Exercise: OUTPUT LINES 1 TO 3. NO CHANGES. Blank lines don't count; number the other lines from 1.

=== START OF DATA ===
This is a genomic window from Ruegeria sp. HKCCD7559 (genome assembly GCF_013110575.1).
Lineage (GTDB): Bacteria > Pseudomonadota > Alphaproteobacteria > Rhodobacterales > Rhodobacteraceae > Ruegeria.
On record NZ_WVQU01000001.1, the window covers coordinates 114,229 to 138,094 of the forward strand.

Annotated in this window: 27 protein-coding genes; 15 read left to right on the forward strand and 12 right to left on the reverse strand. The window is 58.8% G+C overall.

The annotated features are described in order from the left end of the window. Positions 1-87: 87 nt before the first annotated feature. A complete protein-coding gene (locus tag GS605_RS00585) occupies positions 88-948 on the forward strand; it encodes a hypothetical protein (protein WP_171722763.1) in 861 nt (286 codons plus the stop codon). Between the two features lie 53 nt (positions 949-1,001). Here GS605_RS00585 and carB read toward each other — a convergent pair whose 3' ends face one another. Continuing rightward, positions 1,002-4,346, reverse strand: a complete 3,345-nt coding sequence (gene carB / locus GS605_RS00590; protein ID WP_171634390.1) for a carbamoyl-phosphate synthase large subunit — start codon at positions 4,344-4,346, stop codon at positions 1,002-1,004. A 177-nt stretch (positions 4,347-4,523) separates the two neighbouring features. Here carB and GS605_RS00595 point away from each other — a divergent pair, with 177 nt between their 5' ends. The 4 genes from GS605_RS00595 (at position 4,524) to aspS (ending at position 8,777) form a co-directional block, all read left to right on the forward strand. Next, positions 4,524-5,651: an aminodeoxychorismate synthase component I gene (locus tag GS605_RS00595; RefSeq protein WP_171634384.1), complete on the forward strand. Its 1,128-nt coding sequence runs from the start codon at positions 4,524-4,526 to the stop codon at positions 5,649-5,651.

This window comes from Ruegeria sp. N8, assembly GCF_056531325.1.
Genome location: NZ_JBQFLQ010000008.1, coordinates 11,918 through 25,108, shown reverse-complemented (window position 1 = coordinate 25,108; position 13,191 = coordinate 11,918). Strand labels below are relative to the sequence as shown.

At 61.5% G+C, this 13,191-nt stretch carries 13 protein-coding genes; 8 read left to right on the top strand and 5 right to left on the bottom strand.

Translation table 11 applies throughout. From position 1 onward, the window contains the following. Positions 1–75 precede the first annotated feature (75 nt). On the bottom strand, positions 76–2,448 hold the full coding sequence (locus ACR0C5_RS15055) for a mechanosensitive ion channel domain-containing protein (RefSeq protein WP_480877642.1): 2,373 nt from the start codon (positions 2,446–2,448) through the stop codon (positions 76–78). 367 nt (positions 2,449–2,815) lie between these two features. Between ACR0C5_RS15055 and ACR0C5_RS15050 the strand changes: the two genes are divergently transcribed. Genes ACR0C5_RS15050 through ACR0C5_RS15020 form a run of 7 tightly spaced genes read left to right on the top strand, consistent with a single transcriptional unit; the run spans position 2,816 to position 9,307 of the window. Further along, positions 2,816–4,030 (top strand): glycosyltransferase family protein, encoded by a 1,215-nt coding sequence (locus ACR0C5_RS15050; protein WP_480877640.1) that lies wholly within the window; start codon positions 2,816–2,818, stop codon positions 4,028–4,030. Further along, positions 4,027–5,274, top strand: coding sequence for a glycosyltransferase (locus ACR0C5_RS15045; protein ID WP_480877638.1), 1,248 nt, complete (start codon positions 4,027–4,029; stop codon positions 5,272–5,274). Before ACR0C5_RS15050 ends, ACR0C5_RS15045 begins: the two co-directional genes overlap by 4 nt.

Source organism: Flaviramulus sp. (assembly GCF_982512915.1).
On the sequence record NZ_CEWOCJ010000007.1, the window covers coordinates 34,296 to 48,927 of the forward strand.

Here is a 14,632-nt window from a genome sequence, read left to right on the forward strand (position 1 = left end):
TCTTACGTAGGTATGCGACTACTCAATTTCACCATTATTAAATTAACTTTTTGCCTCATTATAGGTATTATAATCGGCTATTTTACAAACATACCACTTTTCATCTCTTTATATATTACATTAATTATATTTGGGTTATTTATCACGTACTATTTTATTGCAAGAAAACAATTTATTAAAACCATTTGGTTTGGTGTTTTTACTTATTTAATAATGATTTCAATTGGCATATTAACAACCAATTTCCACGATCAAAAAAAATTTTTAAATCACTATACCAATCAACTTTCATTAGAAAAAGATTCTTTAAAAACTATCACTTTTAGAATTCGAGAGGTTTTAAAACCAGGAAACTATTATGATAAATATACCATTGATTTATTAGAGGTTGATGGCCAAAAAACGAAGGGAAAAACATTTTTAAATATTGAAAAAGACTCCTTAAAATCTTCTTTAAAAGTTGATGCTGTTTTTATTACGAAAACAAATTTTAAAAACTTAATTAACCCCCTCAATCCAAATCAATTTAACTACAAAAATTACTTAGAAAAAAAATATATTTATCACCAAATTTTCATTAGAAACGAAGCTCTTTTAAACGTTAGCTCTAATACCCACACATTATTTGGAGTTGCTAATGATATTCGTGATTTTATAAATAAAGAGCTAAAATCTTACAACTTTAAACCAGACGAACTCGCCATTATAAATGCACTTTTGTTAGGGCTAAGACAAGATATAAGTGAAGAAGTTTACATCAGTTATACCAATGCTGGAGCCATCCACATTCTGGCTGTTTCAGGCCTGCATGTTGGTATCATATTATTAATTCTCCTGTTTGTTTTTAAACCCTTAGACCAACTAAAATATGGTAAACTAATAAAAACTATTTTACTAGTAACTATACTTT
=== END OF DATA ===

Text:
This is a genomic window from Ruegeria sp. HKCCD7559 (genome assembly GCF_013110575.1).
Lineage (GTDB): Bacteria > Pseudomonadota > Alphaproteobacteria > Rhodobacterales > Rhodobacteraceae > Ruegeria.
On record NZ_WVQU01000001.1, the window covers coordinates 114,229 to 138,094 of the forward strand.